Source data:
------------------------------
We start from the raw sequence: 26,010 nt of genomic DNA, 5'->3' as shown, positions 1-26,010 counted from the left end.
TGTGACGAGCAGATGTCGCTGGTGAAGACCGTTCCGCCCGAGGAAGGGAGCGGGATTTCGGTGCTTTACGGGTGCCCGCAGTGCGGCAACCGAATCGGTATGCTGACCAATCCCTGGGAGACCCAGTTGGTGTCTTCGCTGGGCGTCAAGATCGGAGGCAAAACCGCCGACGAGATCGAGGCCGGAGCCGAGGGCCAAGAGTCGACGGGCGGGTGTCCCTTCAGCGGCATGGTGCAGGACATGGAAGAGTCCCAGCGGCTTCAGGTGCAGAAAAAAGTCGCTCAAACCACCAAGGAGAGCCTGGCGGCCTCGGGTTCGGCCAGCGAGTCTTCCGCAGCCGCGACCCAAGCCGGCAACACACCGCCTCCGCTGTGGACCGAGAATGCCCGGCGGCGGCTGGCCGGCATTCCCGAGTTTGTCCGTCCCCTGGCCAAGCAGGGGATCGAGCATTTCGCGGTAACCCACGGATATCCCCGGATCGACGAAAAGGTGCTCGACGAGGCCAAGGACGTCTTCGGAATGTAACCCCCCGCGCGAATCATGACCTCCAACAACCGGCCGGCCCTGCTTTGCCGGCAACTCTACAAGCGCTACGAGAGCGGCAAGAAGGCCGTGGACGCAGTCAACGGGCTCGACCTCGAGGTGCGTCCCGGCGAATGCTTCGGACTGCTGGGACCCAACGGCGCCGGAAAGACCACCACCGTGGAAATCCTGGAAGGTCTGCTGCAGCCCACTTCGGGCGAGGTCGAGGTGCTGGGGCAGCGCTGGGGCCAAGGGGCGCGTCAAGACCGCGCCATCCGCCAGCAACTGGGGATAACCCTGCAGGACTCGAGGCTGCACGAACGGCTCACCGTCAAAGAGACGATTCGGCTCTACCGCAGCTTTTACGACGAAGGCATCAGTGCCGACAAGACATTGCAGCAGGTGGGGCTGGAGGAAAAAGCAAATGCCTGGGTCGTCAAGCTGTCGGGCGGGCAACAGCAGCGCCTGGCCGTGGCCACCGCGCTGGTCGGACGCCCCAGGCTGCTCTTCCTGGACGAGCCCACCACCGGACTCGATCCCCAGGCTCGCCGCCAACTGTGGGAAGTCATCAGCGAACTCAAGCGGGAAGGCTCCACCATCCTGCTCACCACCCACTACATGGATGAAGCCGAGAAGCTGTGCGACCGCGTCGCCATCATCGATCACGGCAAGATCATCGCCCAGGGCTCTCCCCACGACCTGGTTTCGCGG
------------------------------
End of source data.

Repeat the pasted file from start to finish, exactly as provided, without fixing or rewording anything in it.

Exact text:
We start from the raw sequence: 26,010 nt of genomic DNA, 5'->3' as shown, positions 1-26,010 counted from the left end.
TGTGACGAGCAGATGTCGCTGGTGAAGACCGTTCCGCCCGAGGAAGGGAGCGGGATTTCGGTGCTTTACGGGTGCCCGCAGTGCGGCAACCGAATCGGTATGCTGACCAATCCCTGGGAGACCCAGTTGGTGTCTTCGCTGGGCGTCAAGATCGGAGGCAAAACCGCCGACGAGATCGAGGCCGGAGCCGAGGGCCAAGAGTCGACGGGCGGGTGTCCCTTCAGCGGCATGGTGCAGGACATGGAAGAGTCCCAGCGGCTTCAGGTGCAGAAAAAAGTCGCTCAAACCACCAAGGAGAGCCTGGCGGCCTCGGGTTCGGCCAGCGAGTCTTCCGCAGCCGCGACCCAAGCCGGCAACACACCGCCTCCGCTGTGGACCGAGAATGCCCGGCGGCGGCTGGCCGGCATTCCCGAGTTTGTCCGTCCCCTGGCCAAGCAGGGGATCGAGCATTTCGCGGTAACCCACGGATATCCCCGGATCGACGAAAAGGTGCTCGACGAGGCCAAGGACGTCTTCGGAATGTAACCCCCCGCGCGAATCATGACCTCCAACAACCGGCCGGCCCTGCTTTGCCGGCAACTCTACAAGCGCTACGAGAGCGGCAAGAAGGCCGTGGACGCAGTCAACGGGCTCGACCTCGAGGTGCGTCCCGGCGAATGCTTCGGACTGCTGGGACCCAACGGCGCCGGAAAGACCACCACCGTGGAAATCCTGGAAGGTCTGCTGCAGCCCACTTCGGGCGAGGTCGAGGTGCTGGGGCAGCGCTGGGGCCAAGGGGCGCGTCAAGACCGCGCCATCCGCCAGCAACTGGGGATAACCCTGCAGGACTCGAGGCTGCACGAACGGCTCACCGTCAAAGAGACGATTCGGCTCTACCGCAGCTTTTACGACGAAGGCATCAGTGCCGACAAGACATTGCAGCAGGTGGGGCTGGAGGAAAAAGCAAATGCCTGGGTCGTCAAGCTGTCGGGCGGGCAACAGCAGCGCCTGGCCGTGGCCACCGCGCTGGTCGGACGCCCCAGGCTGCTCTTCCTGGACGAGCCCACCACCGGACTCGATCCCCAGGCTCGCCGCCAACTGTGGGAAGTCATCAGCGAACTCAAGCGGGAAGGCTCCACCATCCTGCTCACCACCCACTACATGGATGAAGCCGAGAAGCTGTGCGACCGCGTCGCCATCATCGATCACGGCAAGATCATCGCCCAGGGCTCTCCCCACGACCTGGTTTCGCGG